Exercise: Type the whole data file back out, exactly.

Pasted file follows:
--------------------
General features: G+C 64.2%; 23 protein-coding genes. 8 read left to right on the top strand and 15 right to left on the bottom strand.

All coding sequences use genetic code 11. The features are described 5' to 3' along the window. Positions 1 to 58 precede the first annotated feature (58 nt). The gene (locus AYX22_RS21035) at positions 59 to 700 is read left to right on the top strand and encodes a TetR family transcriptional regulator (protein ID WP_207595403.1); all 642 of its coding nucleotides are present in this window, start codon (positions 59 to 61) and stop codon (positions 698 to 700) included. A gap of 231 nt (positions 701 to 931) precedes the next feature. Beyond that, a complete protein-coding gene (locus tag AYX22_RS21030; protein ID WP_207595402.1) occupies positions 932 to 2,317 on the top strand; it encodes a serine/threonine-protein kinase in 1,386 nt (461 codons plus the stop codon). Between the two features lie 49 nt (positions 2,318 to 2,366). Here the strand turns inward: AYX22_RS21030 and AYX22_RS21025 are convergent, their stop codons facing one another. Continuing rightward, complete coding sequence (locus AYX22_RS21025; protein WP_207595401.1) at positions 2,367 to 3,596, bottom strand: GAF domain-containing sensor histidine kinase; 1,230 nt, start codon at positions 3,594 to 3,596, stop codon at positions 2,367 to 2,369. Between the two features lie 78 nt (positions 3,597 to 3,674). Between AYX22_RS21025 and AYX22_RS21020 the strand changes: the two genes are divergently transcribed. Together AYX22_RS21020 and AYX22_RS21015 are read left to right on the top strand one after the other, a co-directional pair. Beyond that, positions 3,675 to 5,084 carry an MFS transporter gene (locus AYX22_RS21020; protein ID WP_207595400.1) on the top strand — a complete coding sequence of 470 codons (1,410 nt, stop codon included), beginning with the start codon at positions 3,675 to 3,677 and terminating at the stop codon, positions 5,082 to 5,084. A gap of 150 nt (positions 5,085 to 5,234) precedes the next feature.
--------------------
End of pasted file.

General features: G+C 64.2%; 23 protein-coding genes. 8 read left to right on the top strand and 15 right to left on the bottom strand.

All coding sequences use genetic code 11. The features are described 5' to 3' along the window. Positions 1 to 58 precede the first annotated feature (58 nt). The gene (locus AYX22_RS21035) at positions 59 to 700 is read left to right on the top strand and encodes a TetR family transcriptional regulator (protein ID WP_207595403.1); all 642 of its coding nucleotides are present in this window, start codon (positions 59 to 61) and stop codon (positions 698 to 700) included. A gap of 231 nt (positions 701 to 931) precedes the next feature. Beyond that, a complete protein-coding gene (locus tag AYX22_RS21030; protein ID WP_207595402.1) occupies positions 932 to 2,317 on the top strand; it encodes a serine/threonine-protein kinase in 1,386 nt (461 codons plus the stop codon). Between the two features lie 49 nt (positions 2,318 to 2,366). Here the strand turns inward: AYX22_RS21030 and AYX22_RS21025 are convergent, their stop codons facing one another. Continuing rightward, complete coding sequence (locus AYX22_RS21025; protein WP_207595401.1) at positions 2,367 to 3,596, bottom strand: GAF domain-containing sensor histidine kinase; 1,230 nt, start codon at positions 3,594 to 3,596, stop codon at positions 2,367 to 2,369. Between the two features lie 78 nt (positions 3,597 to 3,674). Between AYX22_RS21025 and AYX22_RS21020 the strand changes: the two genes are divergently transcribed. Together AYX22_RS21020 and AYX22_RS21015 are read left to right on the top strand one after the other, a co-directional pair. Beyond that, positions 3,675 to 5,084 carry an MFS transporter gene (locus AYX22_RS21020; protein ID WP_207595400.1) on the top strand — a complete coding sequence of 470 codons (1,410 nt, stop codon included), beginning with the start codon at positions 3,675 to 3,677 and terminating at the stop codon, positions 5,082 to 5,084. A gap of 150 nt (positions 5,085 to 5,234) precedes the next feature.